Figure 2
Figure 2: Example of proper placement of a silicone strip on a sealing film layer prior to gel polymerization. (A) Placement of two sealing film layers in a 10 cm dish (B) Placement of silicone strips on the sealing film layers (C) Bottom-view of the dish, displaying the air-seal between the silicone and the sealing film layer. Left: Proper seal of the sealing film layer to the silicone strip around the cut-out without air-pockets. Right: Improper seal of the sealing film layer to the silicone strip cut-out with air-pockets around the edge of the cut-out. This will lead to leaking of the hydrogel components underneath the silicone. Red arrow points to an area where an air-pocket was formed. Please click here to view a larger version of this figure.

3. Preparing thrombin with cells

NOTE: Perform this step only if embedding cells in the hydrogel is desired, and under sterile conditions in a biological hood (Table of Materials).

  1. Sterilization: the day prior to the cellular experiment, place the silicone strips & sealing film layers in 70% ethanol overnight and then perform UV sterilization for 30 minutes on each side (if the 10 cm dishes are not already sterile, they should also be sterilized under UV light for 30 minutes after a 70% ethanol wash). The UV system utilized in the protocol is the one built into the biological hood.
    NOTE: Alternatively, an autoclave sterilization cycle (140 °C) can be performed on the silicone strips since they are resistant to up to 260 °C.
  2. Perform a cell count to determine cell concentration, and then centrifuge and re-suspend the cell pellet with 7 μL of thrombin (2 units/mL) in a 1.5 mL centrifuge tube. We recommend a cell concentration of 800 cells/μL of thrombin. Keep the cells chilled until use (do not exceed more than half an hour to avoid damaging the cells).

4. Polymerization of fibrin gels

  1. Retrieve the 2 Unit/mL thrombin & 10 mg/mL labeled-fibrinogen solutions from the refrigerator (prepared in step 1) and place them on ice where they will be accessible.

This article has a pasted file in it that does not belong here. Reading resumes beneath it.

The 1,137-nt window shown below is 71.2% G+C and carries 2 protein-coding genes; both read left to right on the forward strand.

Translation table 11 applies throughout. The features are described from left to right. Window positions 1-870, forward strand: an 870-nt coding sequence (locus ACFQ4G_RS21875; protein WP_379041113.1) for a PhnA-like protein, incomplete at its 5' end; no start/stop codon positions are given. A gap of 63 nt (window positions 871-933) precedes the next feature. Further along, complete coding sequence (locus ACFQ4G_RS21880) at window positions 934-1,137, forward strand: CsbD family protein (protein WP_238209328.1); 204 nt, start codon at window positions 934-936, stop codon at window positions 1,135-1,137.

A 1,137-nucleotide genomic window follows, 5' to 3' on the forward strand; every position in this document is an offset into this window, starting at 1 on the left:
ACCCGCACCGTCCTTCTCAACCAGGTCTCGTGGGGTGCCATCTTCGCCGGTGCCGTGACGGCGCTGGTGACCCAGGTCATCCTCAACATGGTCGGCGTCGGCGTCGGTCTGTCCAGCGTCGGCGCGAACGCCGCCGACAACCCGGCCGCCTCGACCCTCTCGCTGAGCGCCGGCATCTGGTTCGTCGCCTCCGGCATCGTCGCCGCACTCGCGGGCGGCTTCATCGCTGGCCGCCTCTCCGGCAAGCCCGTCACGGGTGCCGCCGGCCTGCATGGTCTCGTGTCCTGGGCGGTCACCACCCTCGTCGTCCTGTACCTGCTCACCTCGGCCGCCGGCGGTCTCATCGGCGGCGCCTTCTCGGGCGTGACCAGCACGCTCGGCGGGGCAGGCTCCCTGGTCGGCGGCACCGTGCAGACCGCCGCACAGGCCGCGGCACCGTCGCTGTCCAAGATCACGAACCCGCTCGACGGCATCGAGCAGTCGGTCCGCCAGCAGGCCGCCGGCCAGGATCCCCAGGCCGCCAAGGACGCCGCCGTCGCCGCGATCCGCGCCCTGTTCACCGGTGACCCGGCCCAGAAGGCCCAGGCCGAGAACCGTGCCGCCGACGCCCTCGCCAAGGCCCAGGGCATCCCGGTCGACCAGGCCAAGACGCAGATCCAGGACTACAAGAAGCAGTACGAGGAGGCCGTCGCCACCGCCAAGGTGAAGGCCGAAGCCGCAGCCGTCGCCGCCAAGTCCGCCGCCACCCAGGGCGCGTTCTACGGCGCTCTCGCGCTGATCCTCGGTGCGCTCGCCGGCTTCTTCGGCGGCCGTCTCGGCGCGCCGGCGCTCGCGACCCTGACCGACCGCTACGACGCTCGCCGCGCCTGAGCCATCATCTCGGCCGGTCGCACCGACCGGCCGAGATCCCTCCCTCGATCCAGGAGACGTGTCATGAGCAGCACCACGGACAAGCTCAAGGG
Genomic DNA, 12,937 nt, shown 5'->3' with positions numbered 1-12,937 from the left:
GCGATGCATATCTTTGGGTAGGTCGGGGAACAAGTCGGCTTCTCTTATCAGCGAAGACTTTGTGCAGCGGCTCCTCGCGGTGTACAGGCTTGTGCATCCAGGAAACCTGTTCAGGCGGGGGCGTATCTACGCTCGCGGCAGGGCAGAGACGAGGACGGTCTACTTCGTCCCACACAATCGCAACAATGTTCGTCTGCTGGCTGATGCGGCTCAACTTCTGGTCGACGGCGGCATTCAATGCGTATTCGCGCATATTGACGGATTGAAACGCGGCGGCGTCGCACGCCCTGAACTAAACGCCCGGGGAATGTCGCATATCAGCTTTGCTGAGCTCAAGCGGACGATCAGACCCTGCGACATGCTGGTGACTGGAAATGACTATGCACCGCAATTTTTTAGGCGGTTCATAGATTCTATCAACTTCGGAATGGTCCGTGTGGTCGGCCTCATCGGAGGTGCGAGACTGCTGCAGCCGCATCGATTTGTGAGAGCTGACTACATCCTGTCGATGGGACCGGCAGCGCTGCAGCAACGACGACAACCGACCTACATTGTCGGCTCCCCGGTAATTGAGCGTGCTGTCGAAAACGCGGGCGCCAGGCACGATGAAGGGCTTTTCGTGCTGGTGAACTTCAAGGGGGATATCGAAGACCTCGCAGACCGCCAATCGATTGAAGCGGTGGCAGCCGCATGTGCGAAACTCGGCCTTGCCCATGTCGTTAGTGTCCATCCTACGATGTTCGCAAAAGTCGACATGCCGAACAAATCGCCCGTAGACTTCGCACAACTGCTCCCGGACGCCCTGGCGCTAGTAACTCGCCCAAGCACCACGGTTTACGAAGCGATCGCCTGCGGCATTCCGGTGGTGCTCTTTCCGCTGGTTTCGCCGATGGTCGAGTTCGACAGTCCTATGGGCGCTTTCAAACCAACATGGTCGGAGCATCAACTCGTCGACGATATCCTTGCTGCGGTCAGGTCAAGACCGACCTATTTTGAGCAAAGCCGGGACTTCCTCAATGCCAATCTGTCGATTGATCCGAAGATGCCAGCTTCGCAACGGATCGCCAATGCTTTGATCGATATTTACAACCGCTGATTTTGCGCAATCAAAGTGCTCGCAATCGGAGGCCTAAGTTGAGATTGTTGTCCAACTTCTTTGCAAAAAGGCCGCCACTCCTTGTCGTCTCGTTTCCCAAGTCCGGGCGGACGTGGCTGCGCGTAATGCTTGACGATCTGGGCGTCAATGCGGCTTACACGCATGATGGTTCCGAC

NOTE: Solutions are kept cold prior to the mixing process in order to slow down the polymerization reaction kinetics. This allows for more homogenous mixing of the proteins.
  2. With the dish(es) set up (step 2), extract 2.5 μL of labeled-fibrinogen and pipette it uniformly into the silicone cut-out (with the sealing film layer attached to its bottom side) so that the entire circumference of the cut-out is in contact with fibrinogen. Be careful not to allow any air-pockets or bubbles to form anywhere in the solution, paying particular attention to the bottom edges of the cut-out (the interface between the sealing film layer and silicone).
  3. Immediately take 2.5 μL of thrombin (with or without cells/beads) and pipette it directly into the fibrinogen solution in the cut-out (reaching final volume of 5 μL fibrin). Then quickly mix the two solutions by carefully pipetting up and down ~10 times. During the mixing process, move the tip around the entire volume to create as homogenous a solution as possible.
  4. Add a very small amount of Phosphate Buffer Saline (PBS) [alternatively cell medium for cell experiments, Table of Materials] along the edge of each dish so the hydrogel does not dry out during the polymerization process. Ensure there is no contact between the PBS/cell medium and the samples as this will damage the sample.
  5. Cover the dish(es) and place them in the incubator at 37 °C for 30 minutes.
    NOTE: The required incubation time is dependent on the volume of the gel. If larger volumes are used, the incubation time should increase.
  6. Remove the dish(es) from the incubator and add PBS/cell medium to the dish, submerging the entire gel-silicone construct.
  7. Carefully lift the sample constructs one at a time from the dish making sure the sealing film layer remains adhered to the strip. Slowly detach the sealing film layer from the silicone by gently pealing from one end of the silicone to the other (Figure 3). Avoid pulling from areas close to the cut-out where stress concentrations may exist (this is mainly important for non-circular geometries). Avoid any contact with the cut-out as it will damage the sample.